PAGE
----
This pioneering skinhead outfit which has been on the New York hardcore scene since the early ’80s debuted (following a 1982 EP entitled United Blood) with an album of standard-issue punk — fast and blurry, but not absurdly so — and well-intentioned, if simpleminded, lyrics about unity, authority and justice. Roger Miret is an adequate run-of-the-mill shouter; like him, little about Victim in Pain, beyond its embossed all-black cover, is especially distinguished. (Remastering the LP for its 1986 reissue doesn’t clear things up much; one CD contains both Victim in Pain and Cause for Alarm.)
Agnostic Front’s demi-metal second album has a relentless kick-drum sound and a pernicious right-wing outlook. Songs about Bernhard Goetz (“Shoot His Load”) and racist resentment of welfare recipients (“Public Assistance”) join typical bonehead musings about killing, war, youth and the failings of the public education system. The one random moment of lucidity is “Toxic Shock,” a protest against dioxin pollution.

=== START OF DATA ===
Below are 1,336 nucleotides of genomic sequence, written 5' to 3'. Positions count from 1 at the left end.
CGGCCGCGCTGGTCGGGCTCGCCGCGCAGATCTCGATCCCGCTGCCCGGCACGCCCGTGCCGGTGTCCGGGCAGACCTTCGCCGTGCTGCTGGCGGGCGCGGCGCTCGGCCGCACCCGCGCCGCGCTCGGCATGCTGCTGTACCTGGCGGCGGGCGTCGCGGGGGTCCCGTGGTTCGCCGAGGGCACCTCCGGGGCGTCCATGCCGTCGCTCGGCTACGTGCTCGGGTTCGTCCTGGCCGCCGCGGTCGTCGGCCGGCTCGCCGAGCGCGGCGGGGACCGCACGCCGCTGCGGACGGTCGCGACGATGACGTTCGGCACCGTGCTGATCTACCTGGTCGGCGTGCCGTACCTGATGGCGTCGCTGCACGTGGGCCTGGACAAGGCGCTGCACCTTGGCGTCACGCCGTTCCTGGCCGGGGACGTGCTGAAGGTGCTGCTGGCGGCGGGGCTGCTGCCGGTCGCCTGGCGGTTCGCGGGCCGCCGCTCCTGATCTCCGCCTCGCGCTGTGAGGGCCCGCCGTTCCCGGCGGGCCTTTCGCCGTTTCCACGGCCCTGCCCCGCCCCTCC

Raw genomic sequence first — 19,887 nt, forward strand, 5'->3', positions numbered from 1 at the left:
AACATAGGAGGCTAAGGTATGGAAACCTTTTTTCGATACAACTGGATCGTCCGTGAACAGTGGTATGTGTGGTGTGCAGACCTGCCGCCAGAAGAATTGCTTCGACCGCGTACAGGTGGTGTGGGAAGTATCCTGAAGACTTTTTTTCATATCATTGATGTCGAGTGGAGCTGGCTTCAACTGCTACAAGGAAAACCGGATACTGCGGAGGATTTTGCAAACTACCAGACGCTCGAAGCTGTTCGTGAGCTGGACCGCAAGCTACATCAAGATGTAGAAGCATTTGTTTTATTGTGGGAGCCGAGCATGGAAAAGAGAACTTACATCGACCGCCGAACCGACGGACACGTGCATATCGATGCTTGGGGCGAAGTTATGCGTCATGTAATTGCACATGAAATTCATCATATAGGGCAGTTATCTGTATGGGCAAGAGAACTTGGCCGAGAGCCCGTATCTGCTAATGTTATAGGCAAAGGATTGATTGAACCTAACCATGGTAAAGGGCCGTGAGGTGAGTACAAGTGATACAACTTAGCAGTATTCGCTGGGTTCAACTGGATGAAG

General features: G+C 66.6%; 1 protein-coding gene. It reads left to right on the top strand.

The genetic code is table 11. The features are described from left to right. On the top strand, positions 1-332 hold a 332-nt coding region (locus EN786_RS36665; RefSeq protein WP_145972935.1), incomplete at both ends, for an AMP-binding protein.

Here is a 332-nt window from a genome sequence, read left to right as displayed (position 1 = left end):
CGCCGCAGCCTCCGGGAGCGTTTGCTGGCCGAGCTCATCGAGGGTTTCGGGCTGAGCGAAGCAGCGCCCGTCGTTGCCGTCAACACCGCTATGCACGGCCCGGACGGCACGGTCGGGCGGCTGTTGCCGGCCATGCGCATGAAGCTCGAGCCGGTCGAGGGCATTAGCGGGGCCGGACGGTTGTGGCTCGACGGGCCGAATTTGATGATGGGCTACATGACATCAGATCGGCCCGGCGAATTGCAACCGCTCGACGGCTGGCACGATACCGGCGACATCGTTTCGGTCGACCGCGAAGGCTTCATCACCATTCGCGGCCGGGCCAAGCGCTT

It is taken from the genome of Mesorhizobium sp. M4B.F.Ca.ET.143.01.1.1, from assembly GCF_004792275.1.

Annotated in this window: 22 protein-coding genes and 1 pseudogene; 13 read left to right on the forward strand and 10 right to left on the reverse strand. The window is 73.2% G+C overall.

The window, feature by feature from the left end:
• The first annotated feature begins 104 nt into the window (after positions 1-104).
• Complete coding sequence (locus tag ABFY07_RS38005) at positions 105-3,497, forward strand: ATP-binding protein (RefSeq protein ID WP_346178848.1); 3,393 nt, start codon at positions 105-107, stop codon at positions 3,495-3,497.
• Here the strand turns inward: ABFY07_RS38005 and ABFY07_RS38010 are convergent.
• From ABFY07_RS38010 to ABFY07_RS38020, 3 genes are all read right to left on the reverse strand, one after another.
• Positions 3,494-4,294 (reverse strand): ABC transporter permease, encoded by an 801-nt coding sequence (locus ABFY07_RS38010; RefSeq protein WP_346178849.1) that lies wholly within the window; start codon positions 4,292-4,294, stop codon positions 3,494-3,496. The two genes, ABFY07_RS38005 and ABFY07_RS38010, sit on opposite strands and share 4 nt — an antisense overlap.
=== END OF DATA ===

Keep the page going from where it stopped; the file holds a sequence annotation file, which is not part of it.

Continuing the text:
A lineup change that retained only Miret and guitarist Vinnie Stigma then enlarged the quartet into a five-piece. With drums and guitars filling up every nanosecond, Liberty &Justice is a dull, onrushing storm of flailing limbs and incinerating transistors. Bottom-heavy and routine to the max, the music is utterly disposable; Miret’s vocals dissolve in an incomprehensible hysterical gurgle. Even worse are the vague religious references.
The live record, cut with a new bassist in August 1988, strikes a balance between the energy and discipline of punk to deliver a taut, clear rock barrage that gallops and moshes along in close formation. The nineteen-song selection pretty much covers AF’s high (and low) career points; the strangest moment is when Miret leads the audience in reciting the Pledge of Allegiance.
Madball is a side project in which members of Agnostic Front back Roger’s kid brother, Freddie. On the 7-inch Ball of Destruction, the younger Miret barks out eight indistinguishable shardcore tunes in under a minute each. You’d never know it from listening to this overcompressed buzz, but the program includes a couple of AF songs and the Animals’ “It’s My Life.”